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  • The son of a slave of the third Seljuk sultan, Zangi, governor of `Irak, made himself gradually (Mosul, Sinjar, Jezira, Harran) master of Mesopotamia (1128), capturing Edessa in 1144.

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  • Ferhan and the South Shammar claimed the steppe south-east of a line from Mosul to Mayadin (just below Karl isiya), and Faris and the North Shammar the north-west.

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  • Urfa is a town of J5,000; Mosul, 61,000, Bagdad, 145,000.

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  • The exports of Mosul for 1908 were (in thousands of pounds sterling): United Kingdom 195, India 42, other countries 52, parts of Turkey 218; the imports: United Kingdom 56, India 16, other countries 35, parts of Turkey 24.

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  • There are Christian missionary institutions of European origin in various places, such as Urfa, Mardin, Mosul.

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  • The annual Consular Reports most nearly bearing on Mesopotamia are those for Aleppo, Mosul, Bagdad and Basra.

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  • There are also routes to Mosul and Bitlis.

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  • Missions: Asiatic Turkey (Mosul), Tongking (N., E.

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  • In 1878 the Mosul vilayet was created out of its northern, and in 1884 the Basra vilayet out of its southern sanjaks.

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  • In spite of his caprices he appears to have shown competence in the management of external affairs; enterprises of pretenders both in Egypt and Syria were crushed with promptitude; and his name was at times mentioned in public worship in Aleppo and Mosul.

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  • Mashtflb to depose him and appoint in his place a brother called al-Fgiz Sabiq al-dIn IbrahIm: this attempt was frustrated by the timely interposition of al-Muazzam Isa, who came to Egypt to aid his brother in February 1219, and compelled al-Fgiz to depart for Mosul.

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  • As for the date of composition, it is evident, from the conflicting statements in the different MSS., that there must have been an earlier and a later recension, the former belonging to 587-589 A.H., and dedicated to the prince of Mosul, `Izz-uddin Mas`ud, the latter made for the atabeg Nusrat-uddin Abu Bakr of Azerbaijan after 593 A.H., since we find in it a mention of Nizaml's last romance Haft Paikar, or the "Seven Beauties," which comprises seven tales related by the seven favourite wives of the Sassanian king Bahramgur.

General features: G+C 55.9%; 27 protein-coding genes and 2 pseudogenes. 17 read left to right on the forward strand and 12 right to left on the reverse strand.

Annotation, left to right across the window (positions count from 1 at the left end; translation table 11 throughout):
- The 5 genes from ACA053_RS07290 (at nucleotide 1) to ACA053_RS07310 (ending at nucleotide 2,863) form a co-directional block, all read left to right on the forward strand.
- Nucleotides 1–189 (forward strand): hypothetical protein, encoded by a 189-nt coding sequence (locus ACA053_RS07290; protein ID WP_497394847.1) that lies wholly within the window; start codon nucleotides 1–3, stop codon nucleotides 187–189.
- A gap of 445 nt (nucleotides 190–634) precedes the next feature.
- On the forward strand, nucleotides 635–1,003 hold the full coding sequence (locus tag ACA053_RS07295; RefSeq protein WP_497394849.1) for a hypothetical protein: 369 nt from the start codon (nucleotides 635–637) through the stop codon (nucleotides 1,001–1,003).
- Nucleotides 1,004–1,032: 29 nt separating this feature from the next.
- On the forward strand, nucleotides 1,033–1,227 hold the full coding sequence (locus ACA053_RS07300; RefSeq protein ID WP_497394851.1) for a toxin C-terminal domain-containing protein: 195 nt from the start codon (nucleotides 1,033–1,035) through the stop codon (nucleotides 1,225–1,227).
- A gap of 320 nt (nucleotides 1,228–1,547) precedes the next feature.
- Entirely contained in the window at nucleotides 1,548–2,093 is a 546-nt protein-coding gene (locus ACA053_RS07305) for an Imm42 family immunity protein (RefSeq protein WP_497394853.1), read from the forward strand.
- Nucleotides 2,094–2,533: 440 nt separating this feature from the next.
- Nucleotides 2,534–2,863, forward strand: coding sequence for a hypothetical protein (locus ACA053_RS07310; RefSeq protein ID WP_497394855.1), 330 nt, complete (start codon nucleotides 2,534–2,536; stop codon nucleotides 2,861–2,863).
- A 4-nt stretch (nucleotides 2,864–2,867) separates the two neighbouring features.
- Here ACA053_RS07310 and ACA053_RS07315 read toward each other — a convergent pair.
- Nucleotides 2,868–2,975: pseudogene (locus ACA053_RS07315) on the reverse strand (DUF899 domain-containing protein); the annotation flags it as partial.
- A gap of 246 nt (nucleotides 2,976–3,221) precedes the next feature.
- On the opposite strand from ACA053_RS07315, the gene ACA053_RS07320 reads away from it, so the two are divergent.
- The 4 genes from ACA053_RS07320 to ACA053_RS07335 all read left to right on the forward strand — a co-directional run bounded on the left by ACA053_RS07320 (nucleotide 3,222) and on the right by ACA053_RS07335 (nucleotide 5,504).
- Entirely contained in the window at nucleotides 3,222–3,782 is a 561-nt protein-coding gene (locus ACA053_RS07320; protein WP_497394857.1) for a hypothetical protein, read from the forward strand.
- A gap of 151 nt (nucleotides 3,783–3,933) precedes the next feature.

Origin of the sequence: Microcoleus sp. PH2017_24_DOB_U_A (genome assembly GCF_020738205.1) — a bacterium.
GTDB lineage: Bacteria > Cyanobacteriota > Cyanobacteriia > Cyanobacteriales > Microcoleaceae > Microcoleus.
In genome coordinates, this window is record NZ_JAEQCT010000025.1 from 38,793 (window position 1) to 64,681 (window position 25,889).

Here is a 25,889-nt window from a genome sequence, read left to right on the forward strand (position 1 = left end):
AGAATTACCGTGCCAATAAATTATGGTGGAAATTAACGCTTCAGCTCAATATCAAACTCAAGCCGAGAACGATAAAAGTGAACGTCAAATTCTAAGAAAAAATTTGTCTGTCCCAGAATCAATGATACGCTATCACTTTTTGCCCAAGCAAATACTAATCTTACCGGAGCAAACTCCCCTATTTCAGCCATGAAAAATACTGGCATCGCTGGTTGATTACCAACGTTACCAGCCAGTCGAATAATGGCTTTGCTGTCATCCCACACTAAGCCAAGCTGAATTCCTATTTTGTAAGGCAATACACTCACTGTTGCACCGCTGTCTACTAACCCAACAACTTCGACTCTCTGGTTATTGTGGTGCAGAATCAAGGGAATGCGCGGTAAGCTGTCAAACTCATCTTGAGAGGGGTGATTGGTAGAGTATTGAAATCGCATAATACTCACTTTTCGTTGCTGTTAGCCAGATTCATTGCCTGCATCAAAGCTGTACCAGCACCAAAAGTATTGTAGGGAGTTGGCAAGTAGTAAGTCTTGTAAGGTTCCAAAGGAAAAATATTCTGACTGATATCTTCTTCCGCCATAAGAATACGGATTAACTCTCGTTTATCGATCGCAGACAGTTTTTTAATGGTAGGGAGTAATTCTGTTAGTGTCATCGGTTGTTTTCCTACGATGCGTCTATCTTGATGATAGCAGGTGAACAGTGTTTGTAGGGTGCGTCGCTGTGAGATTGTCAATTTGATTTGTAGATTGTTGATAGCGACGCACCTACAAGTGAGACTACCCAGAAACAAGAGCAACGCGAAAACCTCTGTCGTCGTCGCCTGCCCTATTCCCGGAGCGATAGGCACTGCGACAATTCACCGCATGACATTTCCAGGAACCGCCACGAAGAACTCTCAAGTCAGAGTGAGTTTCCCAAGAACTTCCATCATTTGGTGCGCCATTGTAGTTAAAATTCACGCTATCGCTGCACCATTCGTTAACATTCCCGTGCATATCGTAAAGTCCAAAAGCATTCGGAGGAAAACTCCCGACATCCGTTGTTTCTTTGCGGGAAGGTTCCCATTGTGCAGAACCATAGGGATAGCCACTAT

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  • In this poem, which was written 593 A.H., at the request of Nur-uddin Arslan of Mosul, the son and successor of the abovementioned `Izz-uddin, Nizami returned once more from his excursion into the field of heroic deeds to his old favourite domain of romantic fiction, and added a fresh leaf to the laurel crown of immortal fame with which the unanimous consent of Eastern and Western critics has adorned his venerable head.

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  • When thirty-eight he travelled in Egypt, Arabia, Bagdad, Mosul and Asia Minor, after which he lived in Damascus for the rest of his life.

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  • BEHA UD-DIN [ABU-L-]] (1145-1234), Arabian writer and statesman,was born in Mosul and early became famous for his knowledge of the Koran and of jurisprudence.

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  • Before the age of thirty he became teacher in the great college at Bagdad known as the Nizamiyya,and soon after became professor at Mosul.

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  • An army despatched against Obaidallah under Ibrahim routed the Syrians near Mosul (battle of Khazir); Obaidallah and Hosain b.

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  • Their leading tribe, the Shaiban, possessed the lands on the Tigris in the province of Mosul, and here, after the murder of Walid II., their chief proclaimed himself caliph.

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  • Whilst Merwan besieged Homs, Dahhak returned to Mesopotamia and took Mosul, whence he threatened Nisibis, where Abdallah, the son of Merwan, maintained himself with difficulty.

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  • 746) the Khawarij were defeated; Dahhak and his successor Khaibari perished; the survivors were obliged to retire to Mosul, where they crossed the Tigris.

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  • Thereupon Abu `Aun occupied the land of Mosul, where he obtained reinforcements from Kufa, headed by Abdallah b.

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  • Khalid already had so many friends that the sum was brought together with the exception of 30,000 dirhems. At that moment tidings came about a rising in the province of Mosul, and a friend of Khalid said to the caliph that Khalid was the only man capable of putting it down.

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  • Thereupon Mansur overlooked the deficiency and gave Khalid the government of Mosul.

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  • At that moment a Kharijite, named Mosawir, who in 867 had risen in Mesopotamia and beaten more than one general of the government, took Balad and menaced Mosul.